Education Minister Calls for National Debate on Behaviour in Schools


Minister of Education and Youth, Maxine Henry Wilson has called for a national debate on behaviour in schools, that will generate a consensus about standards in the classroom.
“We need to have some common agreement as to what it is that we expect in schools,” she told educators attending the 2nd Biennial Conference on Education and Behaviour Management presented by the Mico University College Child Assessment and Research in Education (CARE) Centre, at the Jamaica Conference Centre on May 25.
She cautioned that pressure on schools to relax certain standards, such as the wearing of uniforms by students, could open the door to more disorder in the schools.
“My response is, if you give in to the wrong shoes and the wrong socks, you will soon give in to the wrong skirt, and it goes on until we lose control. We need to have a national debate on these issues, and for us to all agree that there are certain standards that must be met in the classroom, and if you begin to relent, then you open the gate to massive indiscipline. Therefore, we have to agree on those standards, so we need a debate,” she emphasized.
In the meantime, the Minister announced that the Ministry was developing a national code of conduct for schools, which parents would be required to sign, under a Home School Agreement.
“We are codifying what we expect of parents, we’re codifying what we expect of schools, and we’re codifying what we expect of the relationship between the school and the parents. At the beginning of the school year, the parents will be required to sign this code – this home school agreement. It will come out of a national code of conduct that we are developing for all schools,” she pointed out.
The Minister noted that while the education regulations already allude to conduct, and some schools already have a code of conduct in place, “we want to make it far more explicit than it is at the moment.”
Underscoring the importance of the home component in behaviour management, Mrs. Henry Wilson outlined a number parenting interventions that the Ministry would be promulgating to encourage parents to work more closely with schools to manage their children’s behaviour.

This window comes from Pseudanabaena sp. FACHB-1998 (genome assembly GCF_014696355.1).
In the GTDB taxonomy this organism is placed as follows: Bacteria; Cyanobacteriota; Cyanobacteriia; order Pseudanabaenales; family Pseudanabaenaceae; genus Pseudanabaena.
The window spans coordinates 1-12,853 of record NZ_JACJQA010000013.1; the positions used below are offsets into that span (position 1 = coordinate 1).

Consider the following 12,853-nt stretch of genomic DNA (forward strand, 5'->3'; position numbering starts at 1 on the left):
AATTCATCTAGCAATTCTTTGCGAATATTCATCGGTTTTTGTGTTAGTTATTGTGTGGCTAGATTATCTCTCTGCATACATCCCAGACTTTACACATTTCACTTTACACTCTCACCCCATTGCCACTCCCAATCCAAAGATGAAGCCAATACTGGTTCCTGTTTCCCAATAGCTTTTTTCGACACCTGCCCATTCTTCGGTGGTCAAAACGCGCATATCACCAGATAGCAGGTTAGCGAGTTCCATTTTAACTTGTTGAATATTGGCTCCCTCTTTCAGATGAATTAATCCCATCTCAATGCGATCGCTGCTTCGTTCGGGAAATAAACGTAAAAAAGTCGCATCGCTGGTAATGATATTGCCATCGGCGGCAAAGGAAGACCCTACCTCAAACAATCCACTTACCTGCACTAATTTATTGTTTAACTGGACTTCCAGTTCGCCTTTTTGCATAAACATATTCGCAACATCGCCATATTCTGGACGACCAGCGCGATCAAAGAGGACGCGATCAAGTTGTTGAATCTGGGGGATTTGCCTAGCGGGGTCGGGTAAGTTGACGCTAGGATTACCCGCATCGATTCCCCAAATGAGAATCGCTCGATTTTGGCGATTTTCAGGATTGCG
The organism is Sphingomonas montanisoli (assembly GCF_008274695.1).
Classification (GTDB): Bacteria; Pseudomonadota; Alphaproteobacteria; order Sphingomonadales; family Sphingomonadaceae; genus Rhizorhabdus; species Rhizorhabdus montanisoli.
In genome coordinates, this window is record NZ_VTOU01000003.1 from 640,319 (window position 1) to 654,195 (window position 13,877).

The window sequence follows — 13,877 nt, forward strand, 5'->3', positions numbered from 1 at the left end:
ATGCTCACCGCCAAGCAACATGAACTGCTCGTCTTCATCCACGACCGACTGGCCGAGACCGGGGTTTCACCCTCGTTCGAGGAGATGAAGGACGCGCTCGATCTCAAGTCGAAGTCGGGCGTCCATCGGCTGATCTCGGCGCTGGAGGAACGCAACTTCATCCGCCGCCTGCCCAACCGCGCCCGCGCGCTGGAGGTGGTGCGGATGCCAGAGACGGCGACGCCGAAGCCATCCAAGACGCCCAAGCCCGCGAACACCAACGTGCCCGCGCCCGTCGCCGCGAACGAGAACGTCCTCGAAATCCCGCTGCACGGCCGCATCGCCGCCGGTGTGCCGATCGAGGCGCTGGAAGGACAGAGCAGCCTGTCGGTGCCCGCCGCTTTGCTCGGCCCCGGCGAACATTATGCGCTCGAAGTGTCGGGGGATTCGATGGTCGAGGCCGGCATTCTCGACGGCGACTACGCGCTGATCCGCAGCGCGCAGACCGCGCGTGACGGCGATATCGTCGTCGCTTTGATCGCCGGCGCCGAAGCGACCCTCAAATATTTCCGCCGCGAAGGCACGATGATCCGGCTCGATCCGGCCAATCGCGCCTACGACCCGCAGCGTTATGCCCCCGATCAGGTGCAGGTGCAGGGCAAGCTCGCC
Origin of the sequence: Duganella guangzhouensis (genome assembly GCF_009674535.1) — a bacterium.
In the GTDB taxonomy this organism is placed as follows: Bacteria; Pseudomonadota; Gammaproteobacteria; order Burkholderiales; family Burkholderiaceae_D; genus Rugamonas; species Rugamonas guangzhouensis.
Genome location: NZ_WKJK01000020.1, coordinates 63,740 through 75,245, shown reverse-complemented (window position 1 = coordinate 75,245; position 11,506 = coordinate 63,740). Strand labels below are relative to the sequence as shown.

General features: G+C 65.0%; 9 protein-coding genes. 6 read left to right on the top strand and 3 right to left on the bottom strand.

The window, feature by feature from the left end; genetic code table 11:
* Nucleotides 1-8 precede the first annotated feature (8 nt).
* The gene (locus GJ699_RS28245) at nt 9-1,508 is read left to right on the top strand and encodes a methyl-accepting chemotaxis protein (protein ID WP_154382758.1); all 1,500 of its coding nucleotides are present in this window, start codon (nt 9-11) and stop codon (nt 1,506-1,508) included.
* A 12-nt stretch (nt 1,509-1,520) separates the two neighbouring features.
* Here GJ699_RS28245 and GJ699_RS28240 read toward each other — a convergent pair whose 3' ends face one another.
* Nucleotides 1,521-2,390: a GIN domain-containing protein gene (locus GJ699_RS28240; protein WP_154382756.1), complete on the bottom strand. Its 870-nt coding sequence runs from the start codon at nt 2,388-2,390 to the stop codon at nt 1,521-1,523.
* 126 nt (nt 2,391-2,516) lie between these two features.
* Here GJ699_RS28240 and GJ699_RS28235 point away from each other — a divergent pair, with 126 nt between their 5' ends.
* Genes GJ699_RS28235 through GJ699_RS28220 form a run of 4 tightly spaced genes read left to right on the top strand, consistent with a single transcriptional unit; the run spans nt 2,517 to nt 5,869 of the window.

One such intervention that will come on stream under the Early Childhood programme, will mandate parents to do certain hours of parenting before their children can move on to the primary school level.
The Minister noted that the National Parent Teacher Association, which was formed last July “to work with the Ministry of Education and Youth and the schools, is actually enlivening the whole parent-teacher movement,” adding that, “it’s not just a situation with parents speaking about school fees or performance of school, it’s also to get parents to take on more of their responsibility.”
Turning to another factor in behaviour management, she observed that physical facilities of the school could either encourage or deter behaviour. “I advocate that every school needs an auditorium.a place where you can see and actually set the mood for the school. In the absence of that, what you have are thousands of students, but not a school,” she added.
She also recommended a place for students to sit and eat, as well as facilities that would enable guidance counsellors to carry out their work with students in a confidential atmosphere.
In addition, she informed that the new curricula that are being devised for the early childhood and primary school children would focus on imparting positive values. “The curriculum being devised by the Early Childhood Commission and the revised primary curriculum speak about how we make our children loving, how we make them thoughtful and considerate, how we make them disciplined, industrious and respectful, and concerned about the well-being of others,” she noted.
“In the training programme of the teacher training colleges, we really have to insert in it, values that we’re trying to teach those children,” she added.
Citing the many merits of Jamaica’s children, Mrs. Henry Wilson urged educators to bring these values to the fore. “Your task is to see how you can bring out the very best in them.and to ensure that the next generation of our young people understand that education is not only about certification, but citizenship,” she said.

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